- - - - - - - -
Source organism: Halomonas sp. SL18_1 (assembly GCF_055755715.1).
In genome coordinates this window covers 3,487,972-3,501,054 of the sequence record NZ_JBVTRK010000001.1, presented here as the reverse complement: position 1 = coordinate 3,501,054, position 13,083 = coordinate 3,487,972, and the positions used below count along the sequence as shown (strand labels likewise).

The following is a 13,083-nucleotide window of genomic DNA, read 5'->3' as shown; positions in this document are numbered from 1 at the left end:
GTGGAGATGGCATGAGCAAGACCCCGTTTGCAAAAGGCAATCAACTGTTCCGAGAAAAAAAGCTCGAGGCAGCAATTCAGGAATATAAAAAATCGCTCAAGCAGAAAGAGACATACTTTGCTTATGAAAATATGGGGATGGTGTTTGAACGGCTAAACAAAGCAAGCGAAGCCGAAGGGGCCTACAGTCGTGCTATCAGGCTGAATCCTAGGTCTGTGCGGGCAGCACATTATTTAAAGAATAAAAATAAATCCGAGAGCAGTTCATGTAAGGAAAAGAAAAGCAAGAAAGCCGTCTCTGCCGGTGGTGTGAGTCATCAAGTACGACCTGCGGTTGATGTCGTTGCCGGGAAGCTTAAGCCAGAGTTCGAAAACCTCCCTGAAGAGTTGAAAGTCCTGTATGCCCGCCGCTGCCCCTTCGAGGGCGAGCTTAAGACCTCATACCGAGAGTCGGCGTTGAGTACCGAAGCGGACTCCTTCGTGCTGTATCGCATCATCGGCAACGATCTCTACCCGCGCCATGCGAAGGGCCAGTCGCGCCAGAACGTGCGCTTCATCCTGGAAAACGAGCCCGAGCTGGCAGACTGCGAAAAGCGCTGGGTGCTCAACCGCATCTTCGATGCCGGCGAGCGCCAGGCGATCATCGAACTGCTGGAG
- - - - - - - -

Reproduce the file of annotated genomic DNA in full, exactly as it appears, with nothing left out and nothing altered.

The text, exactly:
Source organism: Halomonas sp. SL18_1 (assembly GCF_055755715.1).
In genome coordinates this window covers 3,487,972-3,501,054 of the sequence record NZ_JBVTRK010000001.1, presented here as the reverse complement: position 1 = coordinate 3,501,054, position 13,083 = coordinate 3,487,972, and the positions used below count along the sequence as shown (strand labels likewise).

The following is a 13,083-nucleotide window of genomic DNA, read 5'->3' as shown; positions in this document are numbered from 1 at the left end:
GTGGAGATGGCATGAGCAAGACCCCGTTTGCAAAAGGCAATCAACTGTTCCGAGAAAAAAAGCTCGAGGCAGCAATTCAGGAATATAAAAAATCGCTCAAGCAGAAAGAGACATACTTTGCTTATGAAAATATGGGGATGGTGTTTGAACGGCTAAACAAAGCAAGCGAAGCCGAAGGGGCCTACAGTCGTGCTATCAGGCTGAATCCTAGGTCTGTGCGGGCAGCACATTATTTAAAGAATAAAAATAAATCCGAGAGCAGTTCATGTAAGGAAAAGAAAAGCAAGAAAGCCGTCTCTGCCGGTGGTGTGAGTCATCAAGTACGACCTGCGGTTGATGTCGTTGCCGGGAAGCTTAAGCCAGAGTTCGAAAACCTCCCTGAAGAGTTGAAAGTCCTGTATGCCCGCCGCTGCCCCTTCGAGGGCGAGCTTAAGACCTCATACCGAGAGTCGGCGTTGAGTACCGAAGCGGACTCCTTCGTGCTGTATCGCATCATCGGCAACGATCTCTACCCGCGCCATGCGAAGGGCCAGTCGCGCCAGAACGTGCGCTTCATCCTGGAAAACGAGCCCGAGCTGGCAGACTGCGAAAAGCGCTGGGTGCTCAACCGCATCTTCGATGCCGGCGAGCGCCAGGCGATCATCGAACTGCTGGAG